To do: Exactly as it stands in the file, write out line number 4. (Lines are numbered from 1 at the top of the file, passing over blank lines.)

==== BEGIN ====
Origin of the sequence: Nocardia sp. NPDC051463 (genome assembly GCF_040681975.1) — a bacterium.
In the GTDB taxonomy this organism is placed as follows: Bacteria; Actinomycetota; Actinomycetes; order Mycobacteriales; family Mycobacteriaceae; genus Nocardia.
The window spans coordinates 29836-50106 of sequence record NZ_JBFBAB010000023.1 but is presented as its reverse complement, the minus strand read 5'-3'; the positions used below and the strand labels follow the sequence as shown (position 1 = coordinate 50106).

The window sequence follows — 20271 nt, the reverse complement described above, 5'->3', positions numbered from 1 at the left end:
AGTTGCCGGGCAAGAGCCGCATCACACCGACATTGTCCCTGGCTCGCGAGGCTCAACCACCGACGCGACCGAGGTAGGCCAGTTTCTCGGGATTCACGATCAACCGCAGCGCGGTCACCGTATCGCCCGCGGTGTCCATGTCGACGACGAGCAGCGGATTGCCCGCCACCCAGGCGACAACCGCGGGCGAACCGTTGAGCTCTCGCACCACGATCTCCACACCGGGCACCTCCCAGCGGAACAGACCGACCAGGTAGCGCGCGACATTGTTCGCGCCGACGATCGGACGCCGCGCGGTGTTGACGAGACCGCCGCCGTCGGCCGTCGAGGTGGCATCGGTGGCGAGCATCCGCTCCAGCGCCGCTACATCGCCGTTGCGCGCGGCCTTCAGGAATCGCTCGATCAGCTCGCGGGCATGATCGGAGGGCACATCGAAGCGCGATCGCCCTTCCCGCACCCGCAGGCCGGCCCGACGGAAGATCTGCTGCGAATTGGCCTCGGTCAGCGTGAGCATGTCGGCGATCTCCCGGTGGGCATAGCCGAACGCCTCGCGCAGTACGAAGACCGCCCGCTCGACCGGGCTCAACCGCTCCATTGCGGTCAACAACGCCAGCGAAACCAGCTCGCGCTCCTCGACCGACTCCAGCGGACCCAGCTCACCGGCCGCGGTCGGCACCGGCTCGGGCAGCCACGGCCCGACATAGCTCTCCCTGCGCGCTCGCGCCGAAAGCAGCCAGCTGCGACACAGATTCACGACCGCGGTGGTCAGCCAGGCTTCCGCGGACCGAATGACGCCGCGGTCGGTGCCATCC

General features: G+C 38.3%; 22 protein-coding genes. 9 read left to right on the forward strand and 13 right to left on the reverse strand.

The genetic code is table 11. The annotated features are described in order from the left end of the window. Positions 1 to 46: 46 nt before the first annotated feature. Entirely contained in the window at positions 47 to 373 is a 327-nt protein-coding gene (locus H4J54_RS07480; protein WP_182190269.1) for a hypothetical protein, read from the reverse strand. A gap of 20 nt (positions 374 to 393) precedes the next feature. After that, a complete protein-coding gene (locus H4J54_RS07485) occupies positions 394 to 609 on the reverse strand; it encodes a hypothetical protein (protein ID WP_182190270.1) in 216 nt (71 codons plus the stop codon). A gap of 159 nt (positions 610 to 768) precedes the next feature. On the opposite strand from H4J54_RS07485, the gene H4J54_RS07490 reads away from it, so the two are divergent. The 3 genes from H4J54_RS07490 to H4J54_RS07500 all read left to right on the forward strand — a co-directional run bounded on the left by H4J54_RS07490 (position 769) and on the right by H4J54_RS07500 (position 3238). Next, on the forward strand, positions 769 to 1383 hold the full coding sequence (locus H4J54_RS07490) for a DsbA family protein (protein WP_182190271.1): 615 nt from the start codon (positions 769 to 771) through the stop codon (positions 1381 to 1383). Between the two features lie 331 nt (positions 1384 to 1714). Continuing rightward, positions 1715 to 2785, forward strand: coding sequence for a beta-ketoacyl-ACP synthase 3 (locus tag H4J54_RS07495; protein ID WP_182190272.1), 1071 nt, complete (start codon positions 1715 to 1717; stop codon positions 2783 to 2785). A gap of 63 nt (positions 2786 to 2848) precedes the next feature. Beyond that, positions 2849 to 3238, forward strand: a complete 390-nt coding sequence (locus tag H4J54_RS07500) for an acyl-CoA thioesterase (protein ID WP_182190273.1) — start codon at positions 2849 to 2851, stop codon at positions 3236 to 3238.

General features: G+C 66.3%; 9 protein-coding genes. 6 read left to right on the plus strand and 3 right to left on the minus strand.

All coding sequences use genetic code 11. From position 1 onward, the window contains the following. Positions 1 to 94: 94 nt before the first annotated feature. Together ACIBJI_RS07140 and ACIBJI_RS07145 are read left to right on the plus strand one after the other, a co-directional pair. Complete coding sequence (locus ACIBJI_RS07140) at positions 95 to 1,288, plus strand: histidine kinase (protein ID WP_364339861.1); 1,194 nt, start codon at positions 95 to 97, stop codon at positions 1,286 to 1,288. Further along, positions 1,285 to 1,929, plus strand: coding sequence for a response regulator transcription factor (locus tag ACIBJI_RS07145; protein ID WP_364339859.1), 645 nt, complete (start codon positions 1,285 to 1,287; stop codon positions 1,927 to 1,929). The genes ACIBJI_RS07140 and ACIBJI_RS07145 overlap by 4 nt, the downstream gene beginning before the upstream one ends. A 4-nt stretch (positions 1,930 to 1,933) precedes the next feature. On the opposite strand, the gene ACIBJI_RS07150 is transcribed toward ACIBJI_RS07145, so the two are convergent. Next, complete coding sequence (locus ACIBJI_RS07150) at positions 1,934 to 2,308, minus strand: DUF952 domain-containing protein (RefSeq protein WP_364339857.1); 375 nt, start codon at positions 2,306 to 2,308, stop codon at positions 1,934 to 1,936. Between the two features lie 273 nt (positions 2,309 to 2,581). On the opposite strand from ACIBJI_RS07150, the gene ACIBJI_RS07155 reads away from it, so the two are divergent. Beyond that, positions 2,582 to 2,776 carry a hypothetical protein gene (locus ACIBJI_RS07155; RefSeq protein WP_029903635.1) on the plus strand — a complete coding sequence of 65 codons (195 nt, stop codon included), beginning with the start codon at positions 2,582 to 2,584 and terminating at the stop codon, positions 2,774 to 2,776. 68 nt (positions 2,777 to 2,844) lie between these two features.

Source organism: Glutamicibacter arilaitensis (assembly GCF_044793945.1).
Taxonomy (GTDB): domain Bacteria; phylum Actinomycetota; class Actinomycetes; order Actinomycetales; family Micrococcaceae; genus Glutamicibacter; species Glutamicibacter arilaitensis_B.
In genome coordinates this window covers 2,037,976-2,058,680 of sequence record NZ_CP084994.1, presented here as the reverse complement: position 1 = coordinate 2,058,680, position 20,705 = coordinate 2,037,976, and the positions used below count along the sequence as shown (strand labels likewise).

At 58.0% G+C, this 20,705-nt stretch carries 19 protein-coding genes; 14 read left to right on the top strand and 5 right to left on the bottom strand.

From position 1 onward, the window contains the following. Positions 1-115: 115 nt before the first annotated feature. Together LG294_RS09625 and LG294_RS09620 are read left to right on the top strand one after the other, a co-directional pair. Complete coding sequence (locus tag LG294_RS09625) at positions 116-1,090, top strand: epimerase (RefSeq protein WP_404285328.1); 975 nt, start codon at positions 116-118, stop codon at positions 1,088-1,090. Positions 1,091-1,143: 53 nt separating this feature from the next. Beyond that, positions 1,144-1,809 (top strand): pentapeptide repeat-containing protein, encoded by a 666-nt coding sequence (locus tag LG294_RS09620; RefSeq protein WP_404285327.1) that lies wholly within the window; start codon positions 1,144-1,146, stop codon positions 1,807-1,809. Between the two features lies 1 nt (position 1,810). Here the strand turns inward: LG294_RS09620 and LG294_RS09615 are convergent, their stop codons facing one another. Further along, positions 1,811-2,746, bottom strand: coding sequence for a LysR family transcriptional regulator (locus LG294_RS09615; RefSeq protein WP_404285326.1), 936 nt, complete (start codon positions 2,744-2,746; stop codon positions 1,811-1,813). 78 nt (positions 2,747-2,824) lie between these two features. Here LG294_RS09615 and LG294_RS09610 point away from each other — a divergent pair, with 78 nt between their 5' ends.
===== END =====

The window sequence follows — 20271 nt, the reverse complement described above, 5'->3', positions numbered from 1 at the left end: